In a recent study published in Nature,1 Hsueh et al. developed a non-invasive optogenetic approach to control heart rate in freely moving mice. Optically induced tachycardia elicited an anxiety-like state in risky contexts, with the posterior insular cortex mediating the apprehensive behaviours arising from cardiac pacing (Fig. 1).
Whereas the link between emotions and bodily functions is part of the human experience, whether emotions are cause or consequence of their associated responses has been long debated by psychologists and neuroscientists. Does anxiety lead to an increased heart rate, or conversely, does a racing heart drive anxious behaviours? There is ample evidence linking mental and cardiac health. Clinical meta-analysis studies have shown an increased risk of heart disease in patients suffering from anxiety or stress-related disorders. Similarly, individuals with atrial fibrillation—a heart condition characterized by irregular and abnormal beating—have a higher prevalence of depression and its severity is associated with lower self-reported mental and physical health status.2 Although vagus nerve stimulation is clinically used to treat both conditions, little is known about the circuit mechanisms underlying heart-brain communication and how cardiac feedback to the brain, a process termed interoception, influences affective behavioural states.
The insular cortex is a key hub for interoceptive processing in the forebrain. It is involved in anxiety-related behaviours and maintains fear responses within a homeostatic range, for which it requires vagal input.3 Furthermore, specific defensive behaviours and heart rate dynamics have been shown to reflect context-dependent threat levels,4 thereby showcasing the intricate interplay between the heart and the brain in defining internal states. Nonetheless, the lack of tools for precise spatiotemporal modulation of heart function has hindered a detailed investigation of the mechanisms that regulate anxiety via interoceptive feedback.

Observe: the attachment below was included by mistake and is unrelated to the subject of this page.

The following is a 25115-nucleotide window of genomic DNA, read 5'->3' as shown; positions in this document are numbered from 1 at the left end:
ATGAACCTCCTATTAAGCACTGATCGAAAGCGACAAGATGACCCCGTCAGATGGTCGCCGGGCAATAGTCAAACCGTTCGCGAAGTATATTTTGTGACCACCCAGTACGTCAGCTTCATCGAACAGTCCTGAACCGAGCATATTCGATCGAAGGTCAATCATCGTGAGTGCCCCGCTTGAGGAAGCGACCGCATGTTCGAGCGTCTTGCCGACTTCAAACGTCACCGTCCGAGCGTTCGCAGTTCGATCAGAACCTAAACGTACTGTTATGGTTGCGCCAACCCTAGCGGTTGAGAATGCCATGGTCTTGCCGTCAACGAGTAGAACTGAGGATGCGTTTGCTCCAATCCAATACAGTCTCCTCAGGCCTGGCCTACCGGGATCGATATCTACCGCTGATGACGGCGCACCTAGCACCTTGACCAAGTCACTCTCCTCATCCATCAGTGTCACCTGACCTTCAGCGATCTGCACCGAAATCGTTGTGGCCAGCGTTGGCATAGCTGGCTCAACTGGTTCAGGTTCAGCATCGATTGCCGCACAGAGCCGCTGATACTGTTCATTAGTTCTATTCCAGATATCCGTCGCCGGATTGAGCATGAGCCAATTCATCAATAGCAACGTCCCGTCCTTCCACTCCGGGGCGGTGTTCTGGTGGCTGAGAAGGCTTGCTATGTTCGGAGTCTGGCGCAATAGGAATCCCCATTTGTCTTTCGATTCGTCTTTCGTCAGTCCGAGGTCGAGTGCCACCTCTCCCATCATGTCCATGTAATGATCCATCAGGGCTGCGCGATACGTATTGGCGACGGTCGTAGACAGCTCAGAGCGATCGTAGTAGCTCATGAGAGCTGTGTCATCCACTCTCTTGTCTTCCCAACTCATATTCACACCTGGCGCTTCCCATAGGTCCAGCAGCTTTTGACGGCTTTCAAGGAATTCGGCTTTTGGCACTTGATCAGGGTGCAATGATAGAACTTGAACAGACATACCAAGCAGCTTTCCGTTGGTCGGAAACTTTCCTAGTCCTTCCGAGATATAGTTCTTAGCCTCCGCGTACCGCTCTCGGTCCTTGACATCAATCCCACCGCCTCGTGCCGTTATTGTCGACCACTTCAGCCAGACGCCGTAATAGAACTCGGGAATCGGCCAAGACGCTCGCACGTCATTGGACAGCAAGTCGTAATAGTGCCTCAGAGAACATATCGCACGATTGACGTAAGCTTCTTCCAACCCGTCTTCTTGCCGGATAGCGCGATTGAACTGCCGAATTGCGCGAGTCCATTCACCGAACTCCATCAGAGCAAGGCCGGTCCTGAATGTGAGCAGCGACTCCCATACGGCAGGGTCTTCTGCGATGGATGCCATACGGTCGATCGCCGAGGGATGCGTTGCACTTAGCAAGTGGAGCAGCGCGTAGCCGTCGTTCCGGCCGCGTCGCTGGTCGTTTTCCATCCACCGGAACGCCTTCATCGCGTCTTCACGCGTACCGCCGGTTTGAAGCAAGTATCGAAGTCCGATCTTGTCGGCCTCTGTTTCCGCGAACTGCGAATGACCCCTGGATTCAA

Cardiac optogenetics allows light-mediated excitation of the heart with high spatiotemporal resolution and in a cell-type-specific manner. Optogenetic stimulation of cardiomyocytes has been successfully achieved in vitro and in anesthetized mice,5 enabling precise cardiac pacing with light. However, mostly owing to the technical difficulties of light-delivery in a contracting organ, cardiac optogenetics had not yet been applied in freely moving animals, a prerequisite that needs to be met to study the causal influence of heart dynamics on brain function and behaviour.
To overcome this challenge, Karl Deisseroth’s group took advantage of ChRmine, a red-light activated, highly sensitive pump-like channelrhodopsin previously used to modulate deep brain neuronal circuits without intracranial surgery. Delivery of light through the mouse intact chest using a wearable micro-LED vest was sufficient to stimulate ChRmine-expressing cardiomyocytes and to impose tachycardia in a non-invasive way. Optically increasing heart rate did not affect locomotion or pain perception, but mice showed reduced exploration and avoidance of risk-taking, behavioural changes that reflect anxiogenic-like effects in rodents. Furthermore, when a reward was coupled to a risk of mild electric foot shock, optically paced mice displayed decreased reward-seeking behaviour, which highlights the context-dependent enhancement of anxiety. Next, using activity-dependent neuronal labelling, whole-brain tissue clearing, and in vivo electrophysiology Hsueh et al. were able to correlate an increase in heart rate with increased neuronal activity in the posterior insular cortex, and subsequently confirmed the necessity of this brain region in mediating tachycardia-induced anxiety-related behaviours by optogenetic inhibition.